Nearly a thousand kilometres away, in the northwestern mountainous area in Lai Chau Province, member of the Nung ethnic group Ly Van Ngang formed a group of eight members to produce and gather local products, serving a similar mission – to preserve traditional values and create sustainable livelihoods for local people.
The group did surveys in both Vietnam and China and then decided to focus first on the domestic market.
“Our mainstay is indigenous rice which can only be planted in the communes of Lai Chau,” Ngang said. “The rice has a special taste and high nutrient content.”
With quality products, good agricultural practices and high demand, it seems like the start-up businesses of Thang and Ngang are enjoying the conditions to thrive.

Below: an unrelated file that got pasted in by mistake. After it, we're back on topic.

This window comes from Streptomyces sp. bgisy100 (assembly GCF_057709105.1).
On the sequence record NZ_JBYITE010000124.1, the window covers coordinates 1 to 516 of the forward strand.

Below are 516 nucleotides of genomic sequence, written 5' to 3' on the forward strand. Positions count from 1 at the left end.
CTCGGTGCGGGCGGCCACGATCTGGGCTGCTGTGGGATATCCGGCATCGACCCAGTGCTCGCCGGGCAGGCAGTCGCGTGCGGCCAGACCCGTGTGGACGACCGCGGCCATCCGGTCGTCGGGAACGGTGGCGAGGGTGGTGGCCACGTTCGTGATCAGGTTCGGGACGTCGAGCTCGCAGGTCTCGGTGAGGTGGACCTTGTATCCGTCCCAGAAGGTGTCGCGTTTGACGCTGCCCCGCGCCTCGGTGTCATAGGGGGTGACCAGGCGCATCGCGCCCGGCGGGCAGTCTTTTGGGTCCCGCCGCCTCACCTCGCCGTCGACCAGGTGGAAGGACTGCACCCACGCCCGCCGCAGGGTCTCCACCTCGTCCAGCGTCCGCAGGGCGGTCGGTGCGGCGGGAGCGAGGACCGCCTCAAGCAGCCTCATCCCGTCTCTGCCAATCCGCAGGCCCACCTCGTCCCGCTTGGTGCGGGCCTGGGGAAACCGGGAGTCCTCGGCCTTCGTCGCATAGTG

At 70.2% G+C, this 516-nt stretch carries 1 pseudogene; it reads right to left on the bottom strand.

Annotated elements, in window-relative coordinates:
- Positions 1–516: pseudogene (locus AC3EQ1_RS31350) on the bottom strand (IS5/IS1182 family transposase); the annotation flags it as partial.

But the reality is not so simple. There seems to be a missing piece of the puzzle connecting their products with consumer markets.
“Since most of our products are seasonal, it is impossible for us to maintain the supply for distributors,” said Thang.
“How to best preserve product quality without using preservatives is another question,” said Ngang. “We want to expand the market but we cannot transport products too far.”
Poor bargaining power and price setting ability also prevent these young farmers from getting the profit they deserve.
“I often wonder how to successfully connect with traders and build sustainable ties to establish a stronger foundation for indigenous products,” Ngang said.
Just like Thang and Ngang, Luong Thu Hoai is a start-up entrepreneur.